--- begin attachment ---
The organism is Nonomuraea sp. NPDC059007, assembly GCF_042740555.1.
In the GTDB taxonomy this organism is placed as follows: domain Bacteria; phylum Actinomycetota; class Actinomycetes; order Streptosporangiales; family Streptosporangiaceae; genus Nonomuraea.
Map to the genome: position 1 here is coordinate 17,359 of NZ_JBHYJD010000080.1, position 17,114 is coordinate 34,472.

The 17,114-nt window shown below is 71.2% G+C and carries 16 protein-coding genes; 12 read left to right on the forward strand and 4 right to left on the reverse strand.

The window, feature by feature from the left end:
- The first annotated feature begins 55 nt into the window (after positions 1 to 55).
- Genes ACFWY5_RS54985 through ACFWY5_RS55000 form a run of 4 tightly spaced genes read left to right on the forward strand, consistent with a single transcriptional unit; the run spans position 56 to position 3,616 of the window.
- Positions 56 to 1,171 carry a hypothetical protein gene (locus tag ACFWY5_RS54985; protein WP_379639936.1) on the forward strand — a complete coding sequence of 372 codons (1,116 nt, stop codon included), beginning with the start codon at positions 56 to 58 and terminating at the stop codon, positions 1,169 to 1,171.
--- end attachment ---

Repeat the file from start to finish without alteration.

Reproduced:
The organism is Nonomuraea sp. NPDC059007, assembly GCF_042740555.1.
In the GTDB taxonomy this organism is placed as follows: domain Bacteria; phylum Actinomycetota; class Actinomycetes; order Streptosporangiales; family Streptosporangiaceae; genus Nonomuraea.
Map to the genome: position 1 here is coordinate 17,359 of NZ_JBHYJD010000080.1, position 17,114 is coordinate 34,472.

The 17,114-nt window shown below is 71.2% G+C and carries 16 protein-coding genes; 12 read left to right on the forward strand and 4 right to left on the reverse strand.

The window, feature by feature from the left end:
- The first annotated feature begins 55 nt into the window (after positions 1 to 55).
- Genes ACFWY5_RS54985 through ACFWY5_RS55000 form a run of 4 tightly spaced genes read left to right on the forward strand, consistent with a single transcriptional unit; the run spans position 56 to position 3,616 of the window.
- Positions 56 to 1,171 carry a hypothetical protein gene (locus tag ACFWY5_RS54985; protein WP_379639936.1) on the forward strand — a complete coding sequence of 372 codons (1,116 nt, stop codon included), beginning with the start codon at positions 56 to 58 and terminating at the stop codon, positions 1,169 to 1,171.